19. Thou shalt not let thy cattle gender with a diverse
kind--This prohibition was probably intended to discourage a
practice which seemed to infringe upon the economy which God has
established in the animal kingdom.
23-25. ye shall count the fruit thereof as uncircumcised; three years . . . it shall not be eaten of--"The wisdom of this law is very striking. Every gardener will teach us not to let fruit trees bear in their earliest years, but to pluck off the blossoms: and for this reason, that they will thus thrive the better, and bear more abundantly afterwards. The very expression, 'to regard them as uncircumcised,' suggests the propriety of pinching them off; I do not say cutting them off, because it is generally the hand, and not a knife, that is employed in this operation" [MICHAELIS].
26. shall not eat any thing with the blood--(See on
27. Ye shall not round the corners of your heads, &c.--It seems
probable that this fashion had been learned by the Israelites in Egypt,
for the ancient Egyptians had their dark locks cropped short or shaved
with great nicety, so that what remained on the crown appeared in the
form of a circle surrounding the head, while the beard was dressed into
a square form. This kind of coiffure had a highly idolatrous meaning;
and it was adopted, with some slight variations, by almost all
idolaters in ancient times.
(Jer 9:25, 26; 25:23,
where "in the utmost corners" means having the corners of their hair
cut.) Frequently a lock or tuft of hair was left on the hinder part of
the head, the rest being cut round in the form of a ring, as the Turks,
Chinese, and Hindus do at the present day.
28. Ye shall not make any cuttings in your flesh for the
dead--The practice of making deep gashes on the face and arms and
legs, in time of bereavement, was universal among the heathen, and it
was deemed a becoming mark of respect for the dead, as well as a sort
of propitiatory offering to the deities who presided over death and the
grave. The Jews learned this custom in Egypt, and though weaned from
it, relapsed in a later and degenerate age into this old superstition
Jer 16:6; 41:5).
30. Ye shall keep my sabbaths, and reverence my sanctuary--This precept is frequently repeated along with the prohibition of idolatrous practices, and here it stands closely connected with the superstitions forbidden in the previous verses.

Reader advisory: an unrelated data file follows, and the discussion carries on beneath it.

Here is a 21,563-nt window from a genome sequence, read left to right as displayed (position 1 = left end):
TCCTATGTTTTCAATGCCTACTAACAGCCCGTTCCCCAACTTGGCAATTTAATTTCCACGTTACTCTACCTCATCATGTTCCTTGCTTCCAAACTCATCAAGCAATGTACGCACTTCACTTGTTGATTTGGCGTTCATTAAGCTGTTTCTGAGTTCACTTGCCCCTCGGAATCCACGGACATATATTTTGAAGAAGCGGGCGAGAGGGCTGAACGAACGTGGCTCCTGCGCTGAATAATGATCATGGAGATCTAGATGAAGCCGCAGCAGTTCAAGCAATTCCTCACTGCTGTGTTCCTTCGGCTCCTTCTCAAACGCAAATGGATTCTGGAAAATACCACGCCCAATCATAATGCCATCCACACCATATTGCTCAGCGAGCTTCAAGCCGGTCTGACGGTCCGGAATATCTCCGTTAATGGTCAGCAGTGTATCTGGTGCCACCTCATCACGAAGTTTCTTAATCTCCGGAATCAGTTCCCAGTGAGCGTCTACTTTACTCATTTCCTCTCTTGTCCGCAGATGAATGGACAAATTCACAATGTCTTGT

31. Regard not them that have familiar spirits--The
Hebrew word, rendered "familiar spirit," signifies the belly,
and sometimes a leathern bottle, from its similarity to the belly. It
was applied in the sense of this passage to ventriloquists, who
pretended to have communication with the invisible world. The Hebrews
were strictly forbidden to consult them as the vain but high
pretensions of those impostors were derogatory to the honor of God and
subversive of their covenant relations with Him as His people.
33, 34. if a stranger sojourn with thee in your land, ye shall not vex him--The Israelites were to hold out encouragement to strangers to settle among them, that they might be brought to the knowledge and worship of the true God; and with this in view, they were enjoined to treat them not as aliens, but as friends, on the ground that they themselves, who were strangers in Egypt, were at first kindly and hospitably received in that country.
37. I am the Lord--This solemn admonition, by which these various precepts are repeatedly sanctioned, is equivalent to "I, your Creator--your Deliverer from bondage, and your Sovereign, who have wisdom to establish laws, have power also to punish the violation of them." It was well fitted to impress the minds of the Israelites with a sense of their duty and God's claims to obedience.